And when the people whose minds we desperately need to change are racists and fascists (or socialists and communists, for that matter), a strategy that actually backfiresand pushes more people towards those beliefs is the last thing we need.
Principles of Persuasion
The good news is that in addition to knowing what doesn’t work, we also know a lot about how to talk to people in ways that are actually persuasive — and the existing research strongly supports Daryl Davis’ approach.
In the psychologist Robert Cialdini’s book, Influence, he describes what he calls the “Principles of Persuasion.”
One of these principles is called “reciprocity”, and it’s based on the idea that people feel obliged to treat you the way you treat them. So, if you treat them with kindness and humility, most people will offer you the same courtesy. On the other hand, if you treat them with contempt, well…..
Another principle Cialdini describes is the idea of “liking”.
It’s almost too obvious, but it turns out that if someone likes you personally and believes that you like them, it’s easier to convince them that your way of thinking is worth considering. One easy step towards being liked is to listen to others and find common ground through shared interests. This can be a bridge — or a shortcut — to getting other people to see you as a friend or part of their tribe.
You might think somebody like Daryl Davis would have nothing in common with a KKK member, but according to Daryl, if you “spend 5 minutes talking to someone and you’ll find something in common,” and if you “spend 10 minutes, and you’ll find something else in common.”
In the film, he connects with several people about music, and you can see these connections paying off — breaking down barriers and providing many Klan members with a rare (and in some cases only) opportunity to interact with a black man as a human being worth respecting instead of an enemy.
Even better, over time, forming these relationships has had an interesting side-effect.
In the last couple decades alone, over 200 of America’s most ardent white supremacists have left the Ku Klux Klan and hung up their robes and hoods for good.
Many of those robes now hang in Daryl’s closet.
And in a lot of cases, these individual conversions have much bigger consequences and end multi-generational cycles of bigotry. When a mother or a father leaves the darkness of the Klan, they’re also bringing their kids into the light with them. A few of these cases are profiled in “Accidental Courtesy”, and they’re indescribably moving.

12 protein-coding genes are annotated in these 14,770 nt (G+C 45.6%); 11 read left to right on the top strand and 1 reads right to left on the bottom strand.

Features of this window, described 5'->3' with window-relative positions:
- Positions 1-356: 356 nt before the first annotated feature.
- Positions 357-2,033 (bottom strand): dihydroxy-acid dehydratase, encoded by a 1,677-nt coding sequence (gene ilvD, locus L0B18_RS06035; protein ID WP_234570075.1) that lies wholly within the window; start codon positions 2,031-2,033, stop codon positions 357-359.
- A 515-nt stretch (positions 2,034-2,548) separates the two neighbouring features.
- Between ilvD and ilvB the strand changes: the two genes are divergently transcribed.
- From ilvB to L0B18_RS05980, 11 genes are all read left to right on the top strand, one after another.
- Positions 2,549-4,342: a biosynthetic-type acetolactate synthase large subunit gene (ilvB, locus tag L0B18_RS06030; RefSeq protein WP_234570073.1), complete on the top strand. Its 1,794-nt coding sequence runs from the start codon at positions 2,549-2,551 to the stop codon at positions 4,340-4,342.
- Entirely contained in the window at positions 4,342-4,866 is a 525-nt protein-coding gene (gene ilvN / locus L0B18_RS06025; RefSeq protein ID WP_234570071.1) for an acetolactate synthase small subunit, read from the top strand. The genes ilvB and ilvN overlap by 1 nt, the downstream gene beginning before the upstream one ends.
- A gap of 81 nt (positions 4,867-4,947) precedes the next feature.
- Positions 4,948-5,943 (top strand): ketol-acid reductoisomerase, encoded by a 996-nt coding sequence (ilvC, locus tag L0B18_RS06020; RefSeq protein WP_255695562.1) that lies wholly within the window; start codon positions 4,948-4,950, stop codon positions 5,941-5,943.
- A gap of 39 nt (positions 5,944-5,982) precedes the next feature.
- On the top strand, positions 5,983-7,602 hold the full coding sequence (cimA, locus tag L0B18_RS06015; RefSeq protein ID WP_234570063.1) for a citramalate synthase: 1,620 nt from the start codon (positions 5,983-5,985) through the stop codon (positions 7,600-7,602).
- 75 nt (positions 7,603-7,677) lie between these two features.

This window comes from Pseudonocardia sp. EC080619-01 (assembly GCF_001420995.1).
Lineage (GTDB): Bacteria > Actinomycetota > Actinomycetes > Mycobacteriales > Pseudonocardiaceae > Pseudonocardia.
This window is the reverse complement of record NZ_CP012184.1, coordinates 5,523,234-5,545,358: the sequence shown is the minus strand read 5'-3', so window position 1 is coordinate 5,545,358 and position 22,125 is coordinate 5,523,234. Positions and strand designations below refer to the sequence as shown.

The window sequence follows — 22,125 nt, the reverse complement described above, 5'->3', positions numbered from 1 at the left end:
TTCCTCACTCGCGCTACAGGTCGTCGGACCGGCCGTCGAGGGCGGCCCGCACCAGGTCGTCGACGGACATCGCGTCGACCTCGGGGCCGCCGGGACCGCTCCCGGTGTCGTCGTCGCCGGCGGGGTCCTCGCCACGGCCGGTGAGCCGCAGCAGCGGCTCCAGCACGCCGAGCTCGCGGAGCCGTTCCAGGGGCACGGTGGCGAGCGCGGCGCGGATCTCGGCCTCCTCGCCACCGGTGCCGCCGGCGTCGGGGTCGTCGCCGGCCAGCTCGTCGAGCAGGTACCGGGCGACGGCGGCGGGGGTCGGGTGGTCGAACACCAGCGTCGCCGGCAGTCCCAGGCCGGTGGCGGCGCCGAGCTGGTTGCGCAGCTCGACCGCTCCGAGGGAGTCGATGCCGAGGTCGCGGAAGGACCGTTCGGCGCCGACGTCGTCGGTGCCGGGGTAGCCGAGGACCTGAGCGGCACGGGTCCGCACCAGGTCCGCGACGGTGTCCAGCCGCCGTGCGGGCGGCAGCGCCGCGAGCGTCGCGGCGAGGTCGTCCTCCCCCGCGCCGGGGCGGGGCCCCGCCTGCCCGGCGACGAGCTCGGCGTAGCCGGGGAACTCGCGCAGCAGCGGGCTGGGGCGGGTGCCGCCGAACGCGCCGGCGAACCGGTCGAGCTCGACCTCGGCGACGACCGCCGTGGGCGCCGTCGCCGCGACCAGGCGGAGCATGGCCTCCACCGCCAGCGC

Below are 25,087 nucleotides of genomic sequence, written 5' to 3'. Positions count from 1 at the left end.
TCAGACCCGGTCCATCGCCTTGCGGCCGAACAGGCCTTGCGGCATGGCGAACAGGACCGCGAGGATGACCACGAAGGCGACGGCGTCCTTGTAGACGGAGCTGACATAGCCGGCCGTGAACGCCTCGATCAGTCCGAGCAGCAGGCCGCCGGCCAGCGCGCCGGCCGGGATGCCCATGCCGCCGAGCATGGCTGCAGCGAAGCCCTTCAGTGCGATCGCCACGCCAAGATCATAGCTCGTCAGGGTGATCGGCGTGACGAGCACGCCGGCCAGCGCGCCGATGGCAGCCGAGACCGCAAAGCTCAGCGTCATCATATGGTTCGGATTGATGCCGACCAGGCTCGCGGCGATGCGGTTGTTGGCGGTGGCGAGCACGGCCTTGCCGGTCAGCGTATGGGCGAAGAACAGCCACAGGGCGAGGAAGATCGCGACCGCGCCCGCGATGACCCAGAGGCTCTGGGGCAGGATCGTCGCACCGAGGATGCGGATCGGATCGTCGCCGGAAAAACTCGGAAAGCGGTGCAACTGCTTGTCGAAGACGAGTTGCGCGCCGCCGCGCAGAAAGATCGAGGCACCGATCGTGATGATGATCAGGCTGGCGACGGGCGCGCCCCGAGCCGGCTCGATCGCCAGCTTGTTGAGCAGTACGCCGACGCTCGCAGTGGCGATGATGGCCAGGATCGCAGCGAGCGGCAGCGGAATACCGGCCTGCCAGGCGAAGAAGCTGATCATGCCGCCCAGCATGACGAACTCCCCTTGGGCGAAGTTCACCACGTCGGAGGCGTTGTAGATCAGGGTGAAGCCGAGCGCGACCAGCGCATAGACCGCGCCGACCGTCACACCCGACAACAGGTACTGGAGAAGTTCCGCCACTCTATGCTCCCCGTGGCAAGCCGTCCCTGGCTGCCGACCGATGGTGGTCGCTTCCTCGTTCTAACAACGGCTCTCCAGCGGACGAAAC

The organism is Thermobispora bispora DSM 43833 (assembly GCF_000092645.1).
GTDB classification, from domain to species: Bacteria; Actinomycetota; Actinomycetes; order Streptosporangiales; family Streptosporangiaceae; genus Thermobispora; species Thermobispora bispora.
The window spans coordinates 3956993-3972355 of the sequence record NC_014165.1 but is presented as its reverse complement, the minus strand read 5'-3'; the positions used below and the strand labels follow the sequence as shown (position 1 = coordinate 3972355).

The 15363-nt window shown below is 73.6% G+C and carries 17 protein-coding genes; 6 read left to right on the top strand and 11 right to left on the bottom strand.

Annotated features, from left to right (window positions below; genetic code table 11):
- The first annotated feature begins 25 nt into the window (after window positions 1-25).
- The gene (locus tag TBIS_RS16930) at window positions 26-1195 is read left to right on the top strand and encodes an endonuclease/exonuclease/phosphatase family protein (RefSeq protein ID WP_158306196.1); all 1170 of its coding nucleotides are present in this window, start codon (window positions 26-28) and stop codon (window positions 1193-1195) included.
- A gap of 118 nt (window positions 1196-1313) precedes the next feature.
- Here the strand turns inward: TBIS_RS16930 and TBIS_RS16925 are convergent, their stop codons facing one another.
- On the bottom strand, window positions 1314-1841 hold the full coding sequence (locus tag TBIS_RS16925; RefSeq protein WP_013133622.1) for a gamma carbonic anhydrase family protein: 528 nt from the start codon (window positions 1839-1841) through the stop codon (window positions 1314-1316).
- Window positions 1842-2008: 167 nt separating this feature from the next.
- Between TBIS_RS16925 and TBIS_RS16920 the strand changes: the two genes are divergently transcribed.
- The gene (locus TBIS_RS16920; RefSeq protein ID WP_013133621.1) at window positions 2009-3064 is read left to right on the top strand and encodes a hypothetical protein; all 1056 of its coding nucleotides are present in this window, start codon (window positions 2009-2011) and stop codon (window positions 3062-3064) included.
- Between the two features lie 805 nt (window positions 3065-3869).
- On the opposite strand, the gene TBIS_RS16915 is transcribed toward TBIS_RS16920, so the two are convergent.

Daryl Davis can be a model for how to change people’s minds and with everything that’s going on in the world today, we need successful models now more than ever.
Making Friends From Enemies
There’s another point to all of this that I think often goes unsaid.
Unlike Daryl, most of us aren’t actually interacting with KKK members or trying to change people’s minds away from truly evil ideologies, and yet we all fall to the temptation of yelling and name-calling, and using all those techniques of influence that have the opposite of our intended or desired effect.
It’s easy to allow outrage and emotion carry us off into treating other people as inhuman enemies to be crushed rather than human beings to be persuaded.
But if Daryl’s techniques can work to convince die-hard white supremacists that a black man — and perhaps eventually all black people — are worthy of respect, imagine how effective they can be when disagreements crop up with your friends, neighbors, and co-workers who don’t actually hate you or the things you stand for.
Who knows, if you have more genuine conversations with people outside your bubble, you might even find yourself changing a little bit for the better as well.
“Accidental Courtesy” teaches us that the way to deal with wrong or evil ideas isn’t shouting them down or starting a fight; it’s having the courage to do what Daryl did and making a friend out of an enemy.
This column originally appeared at The Foundation for Economic Education, and is reprinted by permission.